Nov 18, 2019
In the sixth installment of the Getting Started series, Coach Matt and Scott explain why the simplest way of training is, in fact, the best way to train for strength.
Linear progression refers to a program which increases the weight of the lifts every single workout. The increments are small -- 5-10lbs at first, 5lbs thereafter, perhaps 2.5lbs or less for women -- and the weight increases constantly. The lifter's progress on this program would be represented on a graph as a straight line with a positive slope, steadily climbing upwards. The exercises, sets and reps, and frequency stay the same; the focus is the weight on the bar.
We know this programming approach works because of the Stress/Recovery/Adaptation (SRA) cycle, which has been covered extensively in previous episodes. In short, stress (represented by the weight on the bar) must go up over time to produce a strength adaptation. Linear progression ensures that stress goes up in a measured, sustainable manner without adding unnecessary complexity.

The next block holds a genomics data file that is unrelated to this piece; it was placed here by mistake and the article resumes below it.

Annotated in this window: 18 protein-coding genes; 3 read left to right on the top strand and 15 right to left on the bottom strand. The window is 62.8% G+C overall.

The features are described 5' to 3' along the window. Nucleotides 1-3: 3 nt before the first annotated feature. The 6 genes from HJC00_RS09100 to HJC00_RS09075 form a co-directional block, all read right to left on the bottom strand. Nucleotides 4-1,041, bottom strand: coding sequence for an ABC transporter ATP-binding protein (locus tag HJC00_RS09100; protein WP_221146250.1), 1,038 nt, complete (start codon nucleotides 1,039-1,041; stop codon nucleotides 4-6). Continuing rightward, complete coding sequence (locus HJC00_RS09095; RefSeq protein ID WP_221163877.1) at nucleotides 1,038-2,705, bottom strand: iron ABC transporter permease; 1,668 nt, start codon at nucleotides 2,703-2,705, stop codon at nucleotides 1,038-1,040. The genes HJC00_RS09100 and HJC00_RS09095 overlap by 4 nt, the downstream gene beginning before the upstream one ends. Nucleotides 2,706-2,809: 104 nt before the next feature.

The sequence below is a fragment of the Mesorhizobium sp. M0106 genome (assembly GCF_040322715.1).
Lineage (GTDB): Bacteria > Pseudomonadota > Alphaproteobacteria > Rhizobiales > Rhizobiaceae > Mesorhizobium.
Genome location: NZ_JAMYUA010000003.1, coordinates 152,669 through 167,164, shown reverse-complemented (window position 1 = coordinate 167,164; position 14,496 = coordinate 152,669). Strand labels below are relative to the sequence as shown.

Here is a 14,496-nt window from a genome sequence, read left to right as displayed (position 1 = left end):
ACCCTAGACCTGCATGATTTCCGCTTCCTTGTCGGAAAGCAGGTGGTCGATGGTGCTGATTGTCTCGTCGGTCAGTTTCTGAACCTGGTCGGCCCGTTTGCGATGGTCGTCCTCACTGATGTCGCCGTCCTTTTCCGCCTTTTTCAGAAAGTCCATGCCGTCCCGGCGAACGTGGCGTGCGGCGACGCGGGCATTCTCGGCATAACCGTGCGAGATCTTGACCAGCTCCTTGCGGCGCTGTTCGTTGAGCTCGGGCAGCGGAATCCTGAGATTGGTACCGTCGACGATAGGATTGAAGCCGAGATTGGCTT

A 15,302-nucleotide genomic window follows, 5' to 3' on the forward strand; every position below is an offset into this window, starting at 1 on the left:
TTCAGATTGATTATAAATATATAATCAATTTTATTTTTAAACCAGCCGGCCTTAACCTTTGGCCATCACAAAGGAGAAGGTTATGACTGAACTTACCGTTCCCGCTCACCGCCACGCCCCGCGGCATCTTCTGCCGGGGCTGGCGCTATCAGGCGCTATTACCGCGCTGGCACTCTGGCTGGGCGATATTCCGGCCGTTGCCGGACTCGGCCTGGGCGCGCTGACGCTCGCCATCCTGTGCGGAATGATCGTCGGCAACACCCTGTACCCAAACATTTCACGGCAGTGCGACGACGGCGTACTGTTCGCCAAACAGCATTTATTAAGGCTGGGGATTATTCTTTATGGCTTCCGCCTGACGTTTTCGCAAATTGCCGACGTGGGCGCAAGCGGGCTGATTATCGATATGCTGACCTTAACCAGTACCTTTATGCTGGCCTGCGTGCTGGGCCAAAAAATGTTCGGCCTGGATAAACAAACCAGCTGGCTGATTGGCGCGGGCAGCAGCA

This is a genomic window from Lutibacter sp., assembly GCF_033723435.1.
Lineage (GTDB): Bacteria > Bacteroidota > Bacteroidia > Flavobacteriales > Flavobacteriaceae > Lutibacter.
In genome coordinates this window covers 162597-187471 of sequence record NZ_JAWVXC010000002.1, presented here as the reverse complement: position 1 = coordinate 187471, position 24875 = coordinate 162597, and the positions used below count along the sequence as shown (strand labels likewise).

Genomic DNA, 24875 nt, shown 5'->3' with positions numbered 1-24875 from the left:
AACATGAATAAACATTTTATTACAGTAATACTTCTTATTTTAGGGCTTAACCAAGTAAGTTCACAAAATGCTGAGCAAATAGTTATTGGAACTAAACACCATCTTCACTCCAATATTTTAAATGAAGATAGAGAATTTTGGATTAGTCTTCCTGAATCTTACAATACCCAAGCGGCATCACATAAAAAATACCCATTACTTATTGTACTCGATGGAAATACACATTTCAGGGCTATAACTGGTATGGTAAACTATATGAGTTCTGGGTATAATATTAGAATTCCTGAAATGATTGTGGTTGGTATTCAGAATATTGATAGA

In linear progression, there is an A workout and a B workout. Workout A calls for Squats 3x5, Press 3x5, and Deadlift 1x5. Workout B swaps the Bench Press for the Press, and looks like this: Squats 3x5, Bench 3x5, Deadlift 1x5. That's it! Notice there is no dedicated "cardio," no accessory movements, no ab or "core" work. The compound lifts train your entire body, and the nature of constantly adding weight means that by week four, you will likely be huffing and puffing pretty hard after your work sets!
It is common for a trainee's squat to double in the first month or two of linear progression. Some larger men and gifted athletes will triple it. The deadlift will make similar progress, and the pressing movements, though they tend to stall faster, will increase dramatically.
So take the linear gains while they are on the table! Linear progression doesn't work forever, but most people will be far stronger than they've ever been just by dedicating themselves to this simple, hard, and effective program.
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